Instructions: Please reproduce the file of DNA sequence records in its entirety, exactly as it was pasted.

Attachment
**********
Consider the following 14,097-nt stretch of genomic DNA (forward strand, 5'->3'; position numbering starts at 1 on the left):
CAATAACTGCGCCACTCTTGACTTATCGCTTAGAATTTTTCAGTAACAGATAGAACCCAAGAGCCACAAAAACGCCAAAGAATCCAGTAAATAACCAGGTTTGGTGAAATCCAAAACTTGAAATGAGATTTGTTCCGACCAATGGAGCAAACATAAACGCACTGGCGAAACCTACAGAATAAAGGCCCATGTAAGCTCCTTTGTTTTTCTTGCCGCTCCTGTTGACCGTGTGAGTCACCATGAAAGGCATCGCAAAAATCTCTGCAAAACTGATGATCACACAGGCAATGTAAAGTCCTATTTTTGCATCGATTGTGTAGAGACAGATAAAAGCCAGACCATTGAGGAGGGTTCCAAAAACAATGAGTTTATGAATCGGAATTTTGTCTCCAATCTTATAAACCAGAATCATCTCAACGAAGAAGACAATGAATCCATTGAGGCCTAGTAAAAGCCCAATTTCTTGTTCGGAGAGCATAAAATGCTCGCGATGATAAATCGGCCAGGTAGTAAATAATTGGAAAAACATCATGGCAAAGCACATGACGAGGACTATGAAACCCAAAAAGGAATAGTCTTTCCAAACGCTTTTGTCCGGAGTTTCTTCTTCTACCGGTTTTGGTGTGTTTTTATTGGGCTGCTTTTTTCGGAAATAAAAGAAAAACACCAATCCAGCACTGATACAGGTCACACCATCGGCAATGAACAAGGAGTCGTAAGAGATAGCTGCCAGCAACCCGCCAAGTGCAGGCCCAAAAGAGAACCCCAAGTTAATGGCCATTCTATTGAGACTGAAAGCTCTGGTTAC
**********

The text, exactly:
Consider the following 14,097-nt stretch of genomic DNA (forward strand, 5'->3'; position numbering starts at 1 on the left):
CAATAACTGCGCCACTCTTGACTTATCGCTTAGAATTTTTCAGTAACAGATAGAACCCAAGAGCCACAAAAACGCCAAAGAATCCAGTAAATAACCAGGTTTGGTGAAATCCAAAACTTGAAATGAGATTTGTTCCGACCAATGGAGCAAACATAAACGCACTGGCGAAACCTACAGAATAAAGGCCCATGTAAGCTCCTTTGTTTTTCTTGCCGCTCCTGTTGACCGTGTGAGTCACCATGAAAGGCATCGCAAAAATCTCTGCAAAACTGATGATCACACAGGCAATGTAAAGTCCTATTTTTGCATCGATTGTGTAGAGACAGATAAAAGCCAGACCATTGAGGAGGGTTCCAAAAACAATGAGTTTATGAATCGGAATTTTGTCTCCAATCTTATAAACCAGAATCATCTCAACGAAGAAGACAATGAATCCATTGAGGCCTAGTAAAAGCCCAATTTCTTGTTCGGAGAGCATAAAATGCTCGCGATGATAAATCGGCCAGGTAGTAAATAATTGGAAAAACATCATGGCAAAGCACATGACGAGGACTATGAAACCCAAAAAGGAATAGTCTTTCCAAACGCTTTTGTCCGGAGTTTCTTCTTCTACCGGTTTTGGTGTGTTTTTATTGGGCTGCTTTTTTCGGAAATAAAAGAAAAACACCAATCCAGCACTGATACAGGTCACACCATCGGCAATGAACAAGGAGTCGTAAGAGATAGCTGCCAGCAACCCGCCAAGTGCAGGCCCAAAAGAGAACCCCAAGTTAATGGCCATTCTATTGAGACTGAAAGCTCTGGTTAC